“The moon,” Dr. Tasaki explained, “Is now approaching a 500-year cycle, in which our lunar neighbor will be the closest it has been to the Earth for more than five centuries. The last time the moon was this close and the lunar gravity this strong was around 1509. This cyclic lunar event corresponds directly with the sea monster stories told by the ancient mariners of the early 1500s — exactly five hundred years ago.”
Dave Odom, of Island-Hopper Aerial-Adventures helicopter tours, was the first person to report the giant squid, two miles south of Marco Beach. Flying a Raven 44, four-passenger helicopter, with passengers from Germany, Odom and his crew banked over the sandbars south of Caxambas pass and saw the misplaced deep-sea creature active on the waters surface.
“It was almost sunset,” pilot Dave Odom explained, “And the view was incredible. We were just crossing the end of Marco Beach and heading south over Caxambas Pass, when everyone saw a very distinctive dark shape moving in the water.
“When we flew in for a closer look, several very large tentacles broke free from the water and appeared to reach up for the helicopter. We also saw the giant squid’s eyes — very large and dark.”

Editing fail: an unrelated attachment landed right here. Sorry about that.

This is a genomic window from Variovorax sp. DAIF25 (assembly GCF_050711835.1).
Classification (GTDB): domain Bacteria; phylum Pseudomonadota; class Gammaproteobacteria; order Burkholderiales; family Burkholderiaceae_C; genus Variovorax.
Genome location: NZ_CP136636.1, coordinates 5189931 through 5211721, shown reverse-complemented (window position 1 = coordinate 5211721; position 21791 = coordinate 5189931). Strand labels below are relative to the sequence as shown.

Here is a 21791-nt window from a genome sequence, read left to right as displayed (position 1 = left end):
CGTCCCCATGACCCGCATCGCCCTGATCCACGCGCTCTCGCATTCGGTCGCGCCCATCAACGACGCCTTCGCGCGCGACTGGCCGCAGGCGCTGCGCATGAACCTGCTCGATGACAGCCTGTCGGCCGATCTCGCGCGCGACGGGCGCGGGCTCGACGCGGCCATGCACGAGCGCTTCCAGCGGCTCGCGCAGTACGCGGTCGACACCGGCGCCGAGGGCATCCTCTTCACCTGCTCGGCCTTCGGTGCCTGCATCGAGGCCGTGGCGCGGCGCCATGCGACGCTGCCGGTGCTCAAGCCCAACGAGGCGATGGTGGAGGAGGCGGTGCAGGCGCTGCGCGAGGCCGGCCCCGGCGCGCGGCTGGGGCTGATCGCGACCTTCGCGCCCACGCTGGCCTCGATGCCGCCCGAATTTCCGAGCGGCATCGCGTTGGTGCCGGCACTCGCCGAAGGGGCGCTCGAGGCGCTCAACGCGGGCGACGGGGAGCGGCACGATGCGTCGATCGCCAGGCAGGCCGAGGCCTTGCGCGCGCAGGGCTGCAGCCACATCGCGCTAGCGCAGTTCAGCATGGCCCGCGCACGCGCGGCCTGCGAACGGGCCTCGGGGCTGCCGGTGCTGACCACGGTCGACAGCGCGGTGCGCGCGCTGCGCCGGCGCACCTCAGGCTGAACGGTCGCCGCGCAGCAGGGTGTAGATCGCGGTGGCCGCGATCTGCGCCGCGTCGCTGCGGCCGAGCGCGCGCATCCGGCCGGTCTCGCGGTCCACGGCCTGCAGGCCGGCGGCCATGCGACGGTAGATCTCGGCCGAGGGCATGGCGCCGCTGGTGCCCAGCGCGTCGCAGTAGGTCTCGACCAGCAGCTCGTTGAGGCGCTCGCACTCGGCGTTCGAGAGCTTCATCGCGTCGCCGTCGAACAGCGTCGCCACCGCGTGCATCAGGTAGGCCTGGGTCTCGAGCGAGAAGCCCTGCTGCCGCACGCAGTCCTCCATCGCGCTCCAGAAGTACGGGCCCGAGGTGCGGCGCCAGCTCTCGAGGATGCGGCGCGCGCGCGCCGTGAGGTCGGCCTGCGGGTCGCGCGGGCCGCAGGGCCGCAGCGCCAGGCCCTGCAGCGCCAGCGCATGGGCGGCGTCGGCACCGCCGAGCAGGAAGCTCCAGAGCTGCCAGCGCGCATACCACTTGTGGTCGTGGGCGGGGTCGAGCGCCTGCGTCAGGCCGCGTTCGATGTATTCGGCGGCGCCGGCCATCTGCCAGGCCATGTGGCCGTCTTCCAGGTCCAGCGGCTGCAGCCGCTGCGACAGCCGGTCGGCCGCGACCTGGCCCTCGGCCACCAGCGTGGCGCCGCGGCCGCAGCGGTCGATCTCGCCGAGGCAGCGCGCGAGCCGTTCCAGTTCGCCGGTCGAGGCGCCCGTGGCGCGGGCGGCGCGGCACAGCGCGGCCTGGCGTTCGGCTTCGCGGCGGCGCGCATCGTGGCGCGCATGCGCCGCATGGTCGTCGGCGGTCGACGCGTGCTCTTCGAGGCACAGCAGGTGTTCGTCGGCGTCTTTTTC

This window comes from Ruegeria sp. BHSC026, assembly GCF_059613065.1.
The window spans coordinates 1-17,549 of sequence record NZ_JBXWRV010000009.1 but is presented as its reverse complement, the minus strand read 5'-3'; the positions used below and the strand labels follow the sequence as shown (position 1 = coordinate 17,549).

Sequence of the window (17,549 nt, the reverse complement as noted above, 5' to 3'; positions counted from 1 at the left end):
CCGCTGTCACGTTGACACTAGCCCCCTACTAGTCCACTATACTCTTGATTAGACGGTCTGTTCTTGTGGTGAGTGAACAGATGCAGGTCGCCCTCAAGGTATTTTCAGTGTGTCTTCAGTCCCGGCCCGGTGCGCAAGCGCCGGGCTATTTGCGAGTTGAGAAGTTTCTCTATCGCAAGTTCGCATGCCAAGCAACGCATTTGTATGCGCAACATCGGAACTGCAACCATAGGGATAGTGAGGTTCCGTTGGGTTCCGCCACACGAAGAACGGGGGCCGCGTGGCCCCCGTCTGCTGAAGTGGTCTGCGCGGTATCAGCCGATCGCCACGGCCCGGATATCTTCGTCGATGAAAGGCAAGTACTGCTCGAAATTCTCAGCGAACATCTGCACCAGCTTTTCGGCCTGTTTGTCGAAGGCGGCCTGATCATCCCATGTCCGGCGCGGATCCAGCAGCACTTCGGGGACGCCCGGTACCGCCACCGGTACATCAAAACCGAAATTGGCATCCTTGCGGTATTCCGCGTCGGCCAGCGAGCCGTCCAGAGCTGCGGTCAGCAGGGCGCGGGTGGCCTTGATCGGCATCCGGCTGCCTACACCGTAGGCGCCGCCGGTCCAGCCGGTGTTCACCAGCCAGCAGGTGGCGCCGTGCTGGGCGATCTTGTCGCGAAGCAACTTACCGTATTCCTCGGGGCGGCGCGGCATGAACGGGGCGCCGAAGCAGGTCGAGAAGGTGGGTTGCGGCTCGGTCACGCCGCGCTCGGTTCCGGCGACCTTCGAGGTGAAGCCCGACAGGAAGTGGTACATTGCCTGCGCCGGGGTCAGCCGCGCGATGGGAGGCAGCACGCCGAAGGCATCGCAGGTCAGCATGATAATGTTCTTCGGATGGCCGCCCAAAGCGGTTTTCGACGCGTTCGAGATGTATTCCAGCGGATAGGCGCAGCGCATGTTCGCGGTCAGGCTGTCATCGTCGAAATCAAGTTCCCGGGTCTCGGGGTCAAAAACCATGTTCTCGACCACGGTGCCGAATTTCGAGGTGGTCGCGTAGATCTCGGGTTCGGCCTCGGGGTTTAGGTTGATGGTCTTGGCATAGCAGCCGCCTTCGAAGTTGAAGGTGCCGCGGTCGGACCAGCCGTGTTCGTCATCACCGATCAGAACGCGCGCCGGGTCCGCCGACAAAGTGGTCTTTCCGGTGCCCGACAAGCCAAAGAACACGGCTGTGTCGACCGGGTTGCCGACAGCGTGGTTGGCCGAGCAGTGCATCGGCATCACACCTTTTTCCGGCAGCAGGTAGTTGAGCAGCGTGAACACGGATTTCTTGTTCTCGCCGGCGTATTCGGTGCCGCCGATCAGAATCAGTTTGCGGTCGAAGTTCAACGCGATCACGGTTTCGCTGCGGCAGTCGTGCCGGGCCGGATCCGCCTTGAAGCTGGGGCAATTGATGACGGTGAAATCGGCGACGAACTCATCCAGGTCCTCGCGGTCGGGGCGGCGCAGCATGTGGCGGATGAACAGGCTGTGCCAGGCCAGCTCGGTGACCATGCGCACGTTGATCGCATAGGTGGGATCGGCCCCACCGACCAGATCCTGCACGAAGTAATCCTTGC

Hans Bayer, from Düsseldorf, Germany, was in the helicopter’s front seat when he commented. “I am certainly glad we are not in a boat! That creature, with those legs, must be at least 30 meters (90 feet) long.”
Old Calusa Indian drawings recovered in the most recent archeological dig in old Marco have revealed crude images of squid-like creatures doing battle with Marco’s ancient Native Americans.
“March 11 was the last full moon,” Tasaki continued, “As the next full moon cycles closer, we can probably expect future sightings. It certainly is possible the misplaced creatures could navigate the extensive Marco canal systems in search of food. All residents should be made aware that a giant squid has a voracious appetite and is one of the most aggressive and intelligent hunters on the planet.”